Credits: Veronica Henri/QMI AGENCY
TORONTO -- When 12-year-old Nicholas DeShanes saw smoke pouring out of the living room vents of his family’s north Toronto home, his reaction was automatic.
Get everyone out of the house.
Fire broke out in the basement of the Jane St. and Steeles Ave. W. townhouse that DeShanes shares with his parents and four younger siblings on Dec. 18.
One of Nicholas’ younger brothers had been playing in the basement, found his mother’s cigarette lighter and set flame to a colouring book, which quickly ignited a sofa.
DeShanes, upon seeing the smoke rising into the living room, ran to get his father, Tom. Both went down to the basement, saw through the smoke and flames coming from the couch and acted. DeShanes grabbed his brother, six-year-old Vincent, while his father picked up Angelina, 4, and Chelsea, 3.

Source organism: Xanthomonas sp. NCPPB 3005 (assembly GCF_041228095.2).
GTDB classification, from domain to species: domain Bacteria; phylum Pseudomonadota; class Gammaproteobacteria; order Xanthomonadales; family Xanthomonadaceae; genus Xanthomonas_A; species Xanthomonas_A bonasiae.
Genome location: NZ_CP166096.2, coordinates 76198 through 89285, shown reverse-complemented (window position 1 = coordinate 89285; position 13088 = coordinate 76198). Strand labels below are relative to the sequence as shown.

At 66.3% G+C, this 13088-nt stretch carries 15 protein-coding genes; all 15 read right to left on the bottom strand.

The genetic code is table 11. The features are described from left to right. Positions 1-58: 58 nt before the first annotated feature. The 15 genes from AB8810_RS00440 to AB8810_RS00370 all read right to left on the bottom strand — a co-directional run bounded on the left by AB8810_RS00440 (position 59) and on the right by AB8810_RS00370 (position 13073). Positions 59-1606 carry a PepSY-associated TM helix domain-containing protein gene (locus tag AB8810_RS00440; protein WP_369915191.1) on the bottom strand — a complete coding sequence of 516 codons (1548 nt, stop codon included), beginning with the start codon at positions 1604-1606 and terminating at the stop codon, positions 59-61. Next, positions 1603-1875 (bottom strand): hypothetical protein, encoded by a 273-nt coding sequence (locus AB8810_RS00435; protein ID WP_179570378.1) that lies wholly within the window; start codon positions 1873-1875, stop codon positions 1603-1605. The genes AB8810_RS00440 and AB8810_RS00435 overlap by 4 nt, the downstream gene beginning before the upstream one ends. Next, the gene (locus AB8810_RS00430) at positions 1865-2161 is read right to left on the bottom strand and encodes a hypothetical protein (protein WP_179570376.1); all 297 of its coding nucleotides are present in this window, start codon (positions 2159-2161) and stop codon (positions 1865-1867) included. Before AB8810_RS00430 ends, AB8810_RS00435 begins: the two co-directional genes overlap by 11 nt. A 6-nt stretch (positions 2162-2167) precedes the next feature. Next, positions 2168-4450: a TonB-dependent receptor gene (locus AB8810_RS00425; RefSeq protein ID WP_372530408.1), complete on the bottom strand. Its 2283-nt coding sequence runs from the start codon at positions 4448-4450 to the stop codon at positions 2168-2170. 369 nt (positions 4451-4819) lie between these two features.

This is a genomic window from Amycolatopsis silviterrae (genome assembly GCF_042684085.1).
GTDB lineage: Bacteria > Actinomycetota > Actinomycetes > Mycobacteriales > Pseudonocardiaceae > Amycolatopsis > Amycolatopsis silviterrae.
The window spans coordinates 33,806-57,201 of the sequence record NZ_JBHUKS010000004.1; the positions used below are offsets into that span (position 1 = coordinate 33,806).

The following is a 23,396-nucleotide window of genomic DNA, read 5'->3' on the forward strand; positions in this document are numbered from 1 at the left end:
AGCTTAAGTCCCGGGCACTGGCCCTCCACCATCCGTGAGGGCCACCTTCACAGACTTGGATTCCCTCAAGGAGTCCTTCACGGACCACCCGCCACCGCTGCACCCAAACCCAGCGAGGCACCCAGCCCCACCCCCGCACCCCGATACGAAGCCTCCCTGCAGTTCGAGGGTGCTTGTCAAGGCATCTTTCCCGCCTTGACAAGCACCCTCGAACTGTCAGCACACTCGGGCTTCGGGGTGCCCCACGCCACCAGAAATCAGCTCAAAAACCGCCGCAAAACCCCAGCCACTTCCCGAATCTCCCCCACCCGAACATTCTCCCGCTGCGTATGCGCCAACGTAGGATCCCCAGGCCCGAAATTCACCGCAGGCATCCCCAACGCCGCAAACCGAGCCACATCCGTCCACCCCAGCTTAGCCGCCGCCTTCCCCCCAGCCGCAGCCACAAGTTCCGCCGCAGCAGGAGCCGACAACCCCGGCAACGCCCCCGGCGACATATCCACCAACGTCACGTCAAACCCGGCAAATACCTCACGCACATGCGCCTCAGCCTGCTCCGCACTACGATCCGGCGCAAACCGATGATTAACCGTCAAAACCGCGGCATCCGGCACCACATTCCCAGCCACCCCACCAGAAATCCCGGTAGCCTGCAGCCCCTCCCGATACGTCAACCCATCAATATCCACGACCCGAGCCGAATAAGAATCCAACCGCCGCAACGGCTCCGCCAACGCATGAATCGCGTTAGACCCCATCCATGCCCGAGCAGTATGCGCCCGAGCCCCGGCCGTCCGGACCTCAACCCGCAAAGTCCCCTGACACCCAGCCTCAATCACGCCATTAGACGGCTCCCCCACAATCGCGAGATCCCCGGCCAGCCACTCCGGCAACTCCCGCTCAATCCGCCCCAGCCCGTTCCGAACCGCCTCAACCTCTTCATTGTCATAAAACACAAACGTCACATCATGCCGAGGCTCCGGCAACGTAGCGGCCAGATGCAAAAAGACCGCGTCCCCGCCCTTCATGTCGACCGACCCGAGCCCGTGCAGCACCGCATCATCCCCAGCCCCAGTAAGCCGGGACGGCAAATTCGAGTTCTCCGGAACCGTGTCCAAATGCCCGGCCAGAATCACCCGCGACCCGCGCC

(Anthony, 7, was already outside; DeShanes’ mom was at work.)
But after Nicholas made sure his siblings were all outside, he ran back into the house for their dog, Simba. But the smoke was too thick. The air, too hot.
Simba perished in the fire. But thanks to Nicholas’ quick thinking, it was the only casualty.
DeShanes received formal recognition Saturday from the Toronto Professional Fire Fighters’ Association. At a fire hall not far from their fire-ravaged home, Nicholas and his family were given a $500 cheque to help them have the Christmas they missed because of the fire. Each child was also given a bag of toys chosen from an association toy drive.
“I never thought something like that would happen to us,” Nicholas said, adding that a police officer at the scene of the fire had called him a “hero.”
District fire chief Mike MacDonald agreed.
“Some people have that automatic response to a challenging situation,” MacDonald said on Saturday.
“(Some of us) are followers and some are leaders. Nicholas may be one of those natural-born leaders.”